Beams recently conceded that addiction to gambling and painkillers forced him to retire from the AFL, despite having two seasons remaining on his contract with the Collingwood Magpies. His admission followed the well-worn path of professional footballer admitting to a drug and gambling addiction caused by mental health issues, and winning praise for his bravery by a compliant mainstream sporting media.

The only difference in the case of Beams is that his father passed away in 2018 and left the midfielder shattered and distraught, and questioning his desire to play professional football.

The best way for Beams and other footballers to overcome mental health issues and deal with severe grief is, apparently, to appear on a reality TV show alongside other C-grade celebrities.

Beams will do his very best to scheme, lie, cheat, deceive and backstab in an attempt to win Celebrity Big Brother, and should use the same tactics to earn induction into The Frownlow Medal Hall of Fame.

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English brothers attempt to steal a piece of Aussie sporting history.

England’s Burgess brothers could become the first siblings to be inducted into The Fronwlow Medal Hall of Fame in the same year. Sam, Luke and George are all in contention for the award in 2021 after joining 39 professional footballers in committing off-field scandals.

The Frownlow Medal is awarded to the player whose off-field demeanour epitomises the values of the modern-day footballer and draws attention to the status of footballers as role models to young Australians. It covers Australia’s four major football codes; the National Rugby League (NRL), Australian Football League (AFL), the A-League (Football) and Rugby Union’s Super Rugby competition. NRL player Shaun Kenny-Dowall won the inaugural medal in 2015, while AFL player Elijah Taylor is the most recent recipient.

The Frownlow Medal Hall of Fame honours former players and players who received media attention in previous seasons, for similarly scandalous behaviour, and its inductees include Ben Cousins and Julian O’Neill.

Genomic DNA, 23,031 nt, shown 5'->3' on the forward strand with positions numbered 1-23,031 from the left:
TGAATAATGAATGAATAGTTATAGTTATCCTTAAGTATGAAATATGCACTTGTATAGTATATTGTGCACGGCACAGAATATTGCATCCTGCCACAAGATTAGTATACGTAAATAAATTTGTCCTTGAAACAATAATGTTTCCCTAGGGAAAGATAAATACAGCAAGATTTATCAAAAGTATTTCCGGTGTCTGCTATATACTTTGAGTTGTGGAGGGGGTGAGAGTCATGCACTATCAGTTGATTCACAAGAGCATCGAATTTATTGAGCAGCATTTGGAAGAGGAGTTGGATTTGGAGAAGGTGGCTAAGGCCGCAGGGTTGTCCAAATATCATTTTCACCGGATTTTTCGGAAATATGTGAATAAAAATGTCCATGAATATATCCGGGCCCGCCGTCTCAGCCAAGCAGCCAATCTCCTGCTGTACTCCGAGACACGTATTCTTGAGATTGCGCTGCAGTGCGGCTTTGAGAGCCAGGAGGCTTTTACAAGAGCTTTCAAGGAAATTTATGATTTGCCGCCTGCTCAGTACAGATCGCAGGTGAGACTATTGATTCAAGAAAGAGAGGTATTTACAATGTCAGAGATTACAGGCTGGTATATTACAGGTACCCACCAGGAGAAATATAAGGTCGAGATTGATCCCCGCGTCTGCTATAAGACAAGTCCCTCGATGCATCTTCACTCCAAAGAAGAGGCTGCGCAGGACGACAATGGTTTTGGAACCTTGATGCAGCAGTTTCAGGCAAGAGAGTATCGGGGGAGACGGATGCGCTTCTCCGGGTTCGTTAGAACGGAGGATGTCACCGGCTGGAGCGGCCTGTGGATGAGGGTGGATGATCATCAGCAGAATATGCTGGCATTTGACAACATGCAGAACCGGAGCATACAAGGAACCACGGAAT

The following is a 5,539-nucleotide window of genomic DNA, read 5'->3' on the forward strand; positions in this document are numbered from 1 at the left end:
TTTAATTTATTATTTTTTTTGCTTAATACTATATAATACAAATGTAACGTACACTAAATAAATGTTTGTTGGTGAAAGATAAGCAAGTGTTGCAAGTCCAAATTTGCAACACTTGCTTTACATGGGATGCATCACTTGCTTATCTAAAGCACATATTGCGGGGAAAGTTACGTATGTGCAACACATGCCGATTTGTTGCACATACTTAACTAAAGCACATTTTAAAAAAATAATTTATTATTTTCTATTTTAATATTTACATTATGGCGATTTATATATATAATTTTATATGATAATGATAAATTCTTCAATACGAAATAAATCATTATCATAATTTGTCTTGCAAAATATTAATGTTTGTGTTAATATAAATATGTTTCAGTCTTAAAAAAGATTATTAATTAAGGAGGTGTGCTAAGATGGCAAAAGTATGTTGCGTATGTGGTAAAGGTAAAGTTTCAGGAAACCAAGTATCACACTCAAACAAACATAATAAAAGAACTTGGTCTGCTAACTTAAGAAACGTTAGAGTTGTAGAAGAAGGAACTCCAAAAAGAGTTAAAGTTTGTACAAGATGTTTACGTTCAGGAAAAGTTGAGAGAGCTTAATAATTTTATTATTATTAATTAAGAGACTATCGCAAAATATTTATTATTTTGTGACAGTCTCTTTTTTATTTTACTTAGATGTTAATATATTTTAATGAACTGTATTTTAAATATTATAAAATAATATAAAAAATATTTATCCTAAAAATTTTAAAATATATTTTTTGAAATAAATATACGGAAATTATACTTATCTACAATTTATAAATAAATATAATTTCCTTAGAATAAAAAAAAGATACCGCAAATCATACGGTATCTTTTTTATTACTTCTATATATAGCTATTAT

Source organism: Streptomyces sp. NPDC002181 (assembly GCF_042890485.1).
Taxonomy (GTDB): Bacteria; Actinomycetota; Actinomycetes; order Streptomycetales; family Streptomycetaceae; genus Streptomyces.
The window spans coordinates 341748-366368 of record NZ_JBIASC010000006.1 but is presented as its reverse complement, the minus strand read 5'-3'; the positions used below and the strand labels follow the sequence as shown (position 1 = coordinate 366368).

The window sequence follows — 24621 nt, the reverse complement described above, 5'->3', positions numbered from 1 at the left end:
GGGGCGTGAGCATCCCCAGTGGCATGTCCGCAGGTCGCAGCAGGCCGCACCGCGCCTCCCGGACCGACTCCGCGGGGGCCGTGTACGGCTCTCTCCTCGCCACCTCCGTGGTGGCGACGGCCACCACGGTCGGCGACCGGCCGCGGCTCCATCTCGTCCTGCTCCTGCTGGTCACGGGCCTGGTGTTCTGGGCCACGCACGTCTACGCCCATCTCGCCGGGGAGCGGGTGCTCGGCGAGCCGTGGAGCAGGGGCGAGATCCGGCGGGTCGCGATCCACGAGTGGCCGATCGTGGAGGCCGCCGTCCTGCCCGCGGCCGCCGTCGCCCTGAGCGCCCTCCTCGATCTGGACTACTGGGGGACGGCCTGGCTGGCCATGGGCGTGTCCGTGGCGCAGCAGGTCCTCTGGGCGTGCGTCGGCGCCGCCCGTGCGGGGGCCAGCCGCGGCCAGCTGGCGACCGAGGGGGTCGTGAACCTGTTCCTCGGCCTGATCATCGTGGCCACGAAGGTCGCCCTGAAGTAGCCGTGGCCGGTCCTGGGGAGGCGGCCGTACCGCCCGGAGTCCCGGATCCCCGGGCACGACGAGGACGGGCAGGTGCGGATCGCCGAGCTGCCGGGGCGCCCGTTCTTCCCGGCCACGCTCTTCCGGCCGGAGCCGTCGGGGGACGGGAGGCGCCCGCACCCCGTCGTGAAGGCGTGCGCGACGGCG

Luke is the big brother of the NRL family and he was nominated for a drunken bar fight in Arizona while on a Rabbitohs pre-season training camp in 2015. Luke and John Sutton were handcuffed and investigated by police after being kicked out of the bar and picking a fight with a bouncer.

George was involved in a road rage incident this year, and received nominations in 2013 for throwing a street sign through a car window, and for somehow appearing naked on a gay porn website.

Meanwhile, Sam is a Frownlow favourite, having earned nominations for either the medal or the hall of fame in 2016, 2018, 2019, 2020 and 2021, for incidents including driving offences, social media scandals and allegations of domestic violence.

Earlier this year he was caught driving without a valid NSW licence and using an unregistered vehicle, and allegedly failed a drug test. Some media outlets claim he tested positive for cocaine, and was on his way to pick up his children. Sam is already in the hall of fame.

If the Burgess brothers are successful, they would create history. Andrew and Matthew Johns were both nominated in 2018, but only Andrew was inducted. Even off the field Matthew couldn’t match his brother’s rugby league achievements.

Defending Australia’s honour.

A host of Aussie footballers from the NRL and AFL are doing their best to ensure that a bunch of Englishmen don’t take over the biggest prize in Aussie sport.

Like Father, Like Son

Jamil Hopoate is attempting to join his dad John in the hall of fame. Jamil earned a Wife Beater tattoo this year after being found guilty of assaulting his partner in 2020. He hit his partner to the ground, spat at security guards, threatened to bash them and fled the scene, leaving behind the mother of his nine-month-old child. His partner was taken to hospital, and he was later caught drink-driving. Earlier this year he led police on a chase through Sydney after jumping out of a truck containing $155 million worth of cocaine. These incidents followed a stint in prison for a violent assault outside a Manly pub in 2014.

His father won induction for all manner of controversies, including the infamous finger up the undies of an opposition player. Currently, Jim and Andrew Krakouer of the AFL are the only Father – Son combo in the hall of fame.

This is real